Nauvoo: from then until now

1800: Sac and Fox Indians lived in the area, which they called Quashquema.

1805-1819: The first known settler in what is now Nauvoo was Denis Julian.

1829: Hancock County organized. Venus post office was established at the Nauvoo site.

1834: Commerce City was founded with lots for sale.

1838: About 350 people had migrated to the peninsula. It was the largest center of population in Hancock County.

1838-39: Latter-day Saints in Missouri were expelled and found refuge in Illinois and what would later become Iowa.

1839: Through the exploration by Israel Barlow in southern Iowa, Joseph Smith learned that lands "at the head of the rapids" in Illinois and across the river in Iowa Territory were available. The Church made four purchases, totalling nearly 660 acres.

April 1839: Joseph Smith and his family arrived in what is now Nauvoo.

1840: Diseases, such as cholera, malaria and measles, struck Nauvoo, with children the chief victims. Despite this, population jumped to more than 3,000, with citizens coming from every state in the Union and Great Britain. Generally, one-third were from Great Britain.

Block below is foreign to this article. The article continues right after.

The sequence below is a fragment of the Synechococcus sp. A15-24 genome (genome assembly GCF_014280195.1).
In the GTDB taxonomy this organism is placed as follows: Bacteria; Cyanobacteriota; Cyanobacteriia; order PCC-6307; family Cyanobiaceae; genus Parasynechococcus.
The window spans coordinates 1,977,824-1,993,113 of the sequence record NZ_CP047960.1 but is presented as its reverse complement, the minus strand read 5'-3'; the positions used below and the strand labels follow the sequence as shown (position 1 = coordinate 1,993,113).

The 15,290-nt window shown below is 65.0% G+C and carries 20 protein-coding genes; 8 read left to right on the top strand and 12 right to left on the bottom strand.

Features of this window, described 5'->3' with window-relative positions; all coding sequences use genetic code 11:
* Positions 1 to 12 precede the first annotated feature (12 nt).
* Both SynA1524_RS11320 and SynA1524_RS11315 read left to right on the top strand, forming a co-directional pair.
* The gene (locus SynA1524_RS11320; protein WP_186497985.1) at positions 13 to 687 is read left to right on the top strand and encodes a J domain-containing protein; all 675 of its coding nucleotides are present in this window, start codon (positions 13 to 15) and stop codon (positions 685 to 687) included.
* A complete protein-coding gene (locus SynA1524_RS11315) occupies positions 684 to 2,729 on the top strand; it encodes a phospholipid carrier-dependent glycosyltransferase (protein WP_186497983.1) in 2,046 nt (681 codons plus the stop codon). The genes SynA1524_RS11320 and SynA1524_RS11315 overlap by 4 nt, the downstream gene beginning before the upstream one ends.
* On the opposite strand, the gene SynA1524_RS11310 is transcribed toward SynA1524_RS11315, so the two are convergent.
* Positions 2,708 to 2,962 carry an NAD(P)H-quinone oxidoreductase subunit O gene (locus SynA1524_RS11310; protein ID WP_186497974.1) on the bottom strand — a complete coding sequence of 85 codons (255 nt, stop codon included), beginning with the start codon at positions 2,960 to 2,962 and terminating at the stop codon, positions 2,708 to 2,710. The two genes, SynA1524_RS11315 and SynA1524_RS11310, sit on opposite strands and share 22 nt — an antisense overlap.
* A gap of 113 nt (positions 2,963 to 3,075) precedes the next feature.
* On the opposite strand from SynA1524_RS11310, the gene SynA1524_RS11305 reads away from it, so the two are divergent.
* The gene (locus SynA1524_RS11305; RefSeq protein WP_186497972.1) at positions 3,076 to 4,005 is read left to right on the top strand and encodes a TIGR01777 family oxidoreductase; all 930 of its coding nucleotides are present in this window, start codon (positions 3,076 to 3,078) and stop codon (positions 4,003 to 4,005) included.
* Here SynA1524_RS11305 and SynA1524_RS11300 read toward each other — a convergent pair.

Aug. 14, 1840: Joseph Smith, speaking at the funeral of Seymour Brunson, taught for the first time the doctrine of baptism for the dead.

October 1840: The general conference passed a resolution to begin the construction of a temple at Nauvoo.

Nov. 21, 1840: Ordinance work began and 40 people were baptized for their kindred dead.

December 1840: The Illinois General Assembly passed the Nauvoo Charter, creating Nauvoo, one of five cities in Illinois. The city was an area of roughly six square miles.

Jan. 19, 1841: Joseph Smith received Section 124 of the Doctrine and Covenants, revealing the purpose of temple work.

April 6, 1841: Cornerstones for the temple were laid in a grand ceremony.

August 1841: The 10 districts that were created earlier in the city to supply workers for the temple were organized into ecclesiastical wards, presided over by bishops, whose main responsibility was welfare.

Nov. 8, 1841: Temporary baptismal font in basement of temple was dedicated.

Painting by Theodore Gorka portrays Emma Smith ministering to sick in early days of Nauvoo.
Painting by Theodore Gorka portrays Emma Smith ministering to sick in early days of Nauvoo. Credit: Courtesy Church Audiovisual